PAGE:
Monday, March 2, 2009 - 10:30 AM

It's been a turbulent time since my last post, and my creative process was jolted out of place. I have a couple of unfinished blots and one idea clamoring to be posted here, but before they go up, but in my estimation, none of them are ready yet. So, today, I'm writing about writing.

I've had commentary on the nature of my villains for quite a while. People tend to like them, and I'm certainly glad for that because I've been trying for years to make them Good bad guys. I don't know where that started, but I've always grown quickly tired of the stereotypical evil overlords or over-convoluted plotters or 'just plain bad' antagonists.

I think the real secret is to just treat all of your characters like people.

This may sound a little strange, but I do think this is one of the main issues that authors have when they pen the bad guys. They externalize the character, consciously or unconsciously. As much as people love to clamor about the bad guy, the truth is most people don't want to be the Real bad guy. They want to be the bad guy people admire, the rebel who goes against the grain or the man who does things that nobody else is willing (or has will enough) to do. I think that, unconsciously, people don't want to admit that evil is really rather ordinary. When the villain is written, then, there is a shadow of caricature. Either the author tends to hit the evil button way too much, or they end up writing an anti-hero, not a villain.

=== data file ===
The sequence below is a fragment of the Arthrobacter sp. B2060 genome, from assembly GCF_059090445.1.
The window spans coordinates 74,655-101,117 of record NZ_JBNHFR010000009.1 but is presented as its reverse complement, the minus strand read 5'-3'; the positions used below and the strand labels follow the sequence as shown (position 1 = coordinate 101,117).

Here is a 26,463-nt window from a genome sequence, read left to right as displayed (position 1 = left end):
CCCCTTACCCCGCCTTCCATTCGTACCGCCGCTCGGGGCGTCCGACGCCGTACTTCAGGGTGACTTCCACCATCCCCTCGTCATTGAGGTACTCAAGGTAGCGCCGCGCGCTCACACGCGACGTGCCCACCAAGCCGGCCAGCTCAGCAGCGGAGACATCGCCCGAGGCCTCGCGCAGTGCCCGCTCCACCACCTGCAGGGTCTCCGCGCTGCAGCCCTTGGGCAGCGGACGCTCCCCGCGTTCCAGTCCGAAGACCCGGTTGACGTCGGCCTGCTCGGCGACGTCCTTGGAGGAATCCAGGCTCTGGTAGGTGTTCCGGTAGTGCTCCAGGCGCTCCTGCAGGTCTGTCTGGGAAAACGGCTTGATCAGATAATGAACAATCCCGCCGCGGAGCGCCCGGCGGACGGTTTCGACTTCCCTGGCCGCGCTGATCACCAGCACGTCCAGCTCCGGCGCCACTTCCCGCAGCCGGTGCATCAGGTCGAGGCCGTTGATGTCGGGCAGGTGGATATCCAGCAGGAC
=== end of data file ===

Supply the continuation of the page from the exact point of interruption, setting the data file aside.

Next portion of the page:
When I was writing the group for 'The Other Side', I wanted them to be vile, and unmistakably villains. This means hitting the evil button quite a bit. But there are many, many different flavors of evil, and even with the diversity of Leoric's lieutenants, it is a small sampling. Further, whenever you pen a villain, you want to be sure not to alienate your reader. Evil is far more effective and evocative if you can show something sympathetic behind it all.